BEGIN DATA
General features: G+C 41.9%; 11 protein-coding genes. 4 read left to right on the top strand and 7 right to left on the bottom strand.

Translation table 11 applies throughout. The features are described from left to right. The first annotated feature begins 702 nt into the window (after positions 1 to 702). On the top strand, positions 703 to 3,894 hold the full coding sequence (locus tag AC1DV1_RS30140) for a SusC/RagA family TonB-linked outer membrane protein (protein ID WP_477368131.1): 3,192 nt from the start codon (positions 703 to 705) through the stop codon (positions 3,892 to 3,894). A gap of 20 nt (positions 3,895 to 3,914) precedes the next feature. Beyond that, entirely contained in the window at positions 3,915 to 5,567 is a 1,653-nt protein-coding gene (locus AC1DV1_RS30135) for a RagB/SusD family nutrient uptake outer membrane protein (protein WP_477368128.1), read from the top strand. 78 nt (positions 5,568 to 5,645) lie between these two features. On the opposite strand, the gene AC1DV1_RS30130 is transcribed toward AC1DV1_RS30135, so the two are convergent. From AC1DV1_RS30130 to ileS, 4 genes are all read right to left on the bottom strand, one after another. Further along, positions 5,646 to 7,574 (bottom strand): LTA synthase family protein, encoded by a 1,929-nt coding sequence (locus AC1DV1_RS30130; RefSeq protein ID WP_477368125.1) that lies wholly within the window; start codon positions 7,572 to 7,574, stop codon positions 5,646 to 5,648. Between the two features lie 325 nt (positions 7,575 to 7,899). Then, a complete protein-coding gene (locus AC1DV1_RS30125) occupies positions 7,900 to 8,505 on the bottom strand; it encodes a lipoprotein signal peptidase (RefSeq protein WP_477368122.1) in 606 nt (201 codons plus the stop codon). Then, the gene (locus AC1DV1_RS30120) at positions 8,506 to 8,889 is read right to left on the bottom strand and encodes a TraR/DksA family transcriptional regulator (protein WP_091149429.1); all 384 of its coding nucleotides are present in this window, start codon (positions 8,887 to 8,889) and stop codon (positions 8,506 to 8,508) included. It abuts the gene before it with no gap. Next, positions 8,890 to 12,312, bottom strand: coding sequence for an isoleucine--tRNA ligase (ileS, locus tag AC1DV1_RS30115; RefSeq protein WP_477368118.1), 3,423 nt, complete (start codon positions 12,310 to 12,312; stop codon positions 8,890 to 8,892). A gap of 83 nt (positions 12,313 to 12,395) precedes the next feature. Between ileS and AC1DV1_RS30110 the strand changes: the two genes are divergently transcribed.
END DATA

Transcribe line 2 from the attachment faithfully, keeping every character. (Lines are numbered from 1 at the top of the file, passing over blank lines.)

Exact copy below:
Translation table 11 applies throughout. The features are described from left to right. The first annotated feature begins 702 nt into the window (after positions 1 to 702). On the top strand, positions 703 to 3,894 hold the full coding sequence (locus tag AC1DV1_RS30140) for a SusC/RagA family TonB-linked outer membrane protein (protein ID WP_477368131.1): 3,192 nt from the start codon (positions 703 to 705) through the stop codon (positions 3,892 to 3,894). A gap of 20 nt (positions 3,895 to 3,914) precedes the next feature. Beyond that, entirely contained in the window at positions 3,915 to 5,567 is a 1,653-nt protein-coding gene (locus AC1DV1_RS30135) for a RagB/SusD family nutrient uptake outer membrane protein (protein WP_477368128.1), read from the top strand. 78 nt (positions 5,568 to 5,645) lie between these two features. On the opposite strand, the gene AC1DV1_RS30130 is transcribed toward AC1DV1_RS30135, so the two are convergent. From AC1DV1_RS30130 to ileS, 4 genes are all read right to left on the bottom strand, one after another. Further along, positions 5,646 to 7,574 (bottom strand): LTA synthase family protein, encoded by a 1,929-nt coding sequence (locus AC1DV1_RS30130; RefSeq protein ID WP_477368125.1) that lies wholly within the window; start codon positions 7,572 to 7,574, stop codon positions 5,646 to 5,648. Between the two features lie 325 nt (positions 7,575 to 7,899). Then, a complete protein-coding gene (locus AC1DV1_RS30125) occupies positions 7,900 to 8,505 on the bottom strand; it encodes a lipoprotein signal peptidase (RefSeq protein WP_477368122.1) in 606 nt (201 codons plus the stop codon). Then, the gene (locus AC1DV1_RS30120) at positions 8,506 to 8,889 is read right to left on the bottom strand and encodes a TraR/DksA family transcriptional regulator (protein WP_091149429.1); all 384 of its coding nucleotides are present in this window, start codon (positions 8,887 to 8,889) and stop codon (positions 8,506 to 8,508) included. It abuts the gene before it with no gap. Next, positions 8,890 to 12,312, bottom strand: coding sequence for an isoleucine--tRNA ligase (ileS, locus tag AC1DV1_RS30115; RefSeq protein WP_477368118.1), 3,423 nt, complete (start codon positions 12,310 to 12,312; stop codon positions 8,890 to 8,892). A gap of 83 nt (positions 12,313 to 12,395) precedes the next feature. Between ileS and AC1DV1_RS30110 the strand changes: the two genes are divergently transcribed.